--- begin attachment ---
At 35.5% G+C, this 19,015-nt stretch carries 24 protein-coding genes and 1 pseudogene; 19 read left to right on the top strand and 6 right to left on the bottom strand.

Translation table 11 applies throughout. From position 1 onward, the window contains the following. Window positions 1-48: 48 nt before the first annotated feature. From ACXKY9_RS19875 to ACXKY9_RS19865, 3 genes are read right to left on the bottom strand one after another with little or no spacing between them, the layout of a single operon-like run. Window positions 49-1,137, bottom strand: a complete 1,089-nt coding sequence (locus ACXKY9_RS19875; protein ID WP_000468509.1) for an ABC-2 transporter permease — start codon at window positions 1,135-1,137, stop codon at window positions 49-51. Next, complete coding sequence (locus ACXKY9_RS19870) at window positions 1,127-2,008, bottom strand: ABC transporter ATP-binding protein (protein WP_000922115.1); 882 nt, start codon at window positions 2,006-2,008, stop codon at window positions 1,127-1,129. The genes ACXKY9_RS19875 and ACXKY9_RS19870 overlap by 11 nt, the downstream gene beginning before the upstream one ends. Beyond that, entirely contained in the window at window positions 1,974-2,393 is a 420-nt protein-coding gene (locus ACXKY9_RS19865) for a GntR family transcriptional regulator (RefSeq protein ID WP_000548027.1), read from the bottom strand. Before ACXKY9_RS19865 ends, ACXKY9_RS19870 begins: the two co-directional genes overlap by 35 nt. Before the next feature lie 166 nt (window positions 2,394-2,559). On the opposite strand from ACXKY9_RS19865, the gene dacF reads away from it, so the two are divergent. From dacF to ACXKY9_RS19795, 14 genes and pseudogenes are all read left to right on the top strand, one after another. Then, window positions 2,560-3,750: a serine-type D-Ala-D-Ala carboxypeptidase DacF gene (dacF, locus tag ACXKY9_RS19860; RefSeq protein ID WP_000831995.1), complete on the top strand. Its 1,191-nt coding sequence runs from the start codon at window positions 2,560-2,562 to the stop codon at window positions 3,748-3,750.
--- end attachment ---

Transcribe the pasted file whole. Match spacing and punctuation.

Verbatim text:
At 35.5% G+C, this 19,015-nt stretch carries 24 protein-coding genes and 1 pseudogene; 19 read left to right on the top strand and 6 right to left on the bottom strand.

Translation table 11 applies throughout. From position 1 onward, the window contains the following. Window positions 1-48: 48 nt before the first annotated feature. From ACXKY9_RS19875 to ACXKY9_RS19865, 3 genes are read right to left on the bottom strand one after another with little or no spacing between them, the layout of a single operon-like run. Window positions 49-1,137, bottom strand: a complete 1,089-nt coding sequence (locus ACXKY9_RS19875; protein ID WP_000468509.1) for an ABC-2 transporter permease — start codon at window positions 1,135-1,137, stop codon at window positions 49-51. Next, complete coding sequence (locus ACXKY9_RS19870) at window positions 1,127-2,008, bottom strand: ABC transporter ATP-binding protein (protein WP_000922115.1); 882 nt, start codon at window positions 2,006-2,008, stop codon at window positions 1,127-1,129. The genes ACXKY9_RS19875 and ACXKY9_RS19870 overlap by 11 nt, the downstream gene beginning before the upstream one ends. Beyond that, entirely contained in the window at window positions 1,974-2,393 is a 420-nt protein-coding gene (locus ACXKY9_RS19865) for a GntR family transcriptional regulator (RefSeq protein ID WP_000548027.1), read from the bottom strand. Before ACXKY9_RS19865 ends, ACXKY9_RS19870 begins: the two co-directional genes overlap by 35 nt. Before the next feature lie 166 nt (window positions 2,394-2,559). On the opposite strand from ACXKY9_RS19865, the gene dacF reads away from it, so the two are divergent. From dacF to ACXKY9_RS19795, 14 genes and pseudogenes are all read left to right on the top strand, one after another. Then, window positions 2,560-3,750: a serine-type D-Ala-D-Ala carboxypeptidase DacF gene (dacF, locus tag ACXKY9_RS19860; RefSeq protein ID WP_000831995.1), complete on the top strand. Its 1,191-nt coding sequence runs from the start codon at window positions 2,560-2,562 to the stop codon at window positions 3,748-3,750.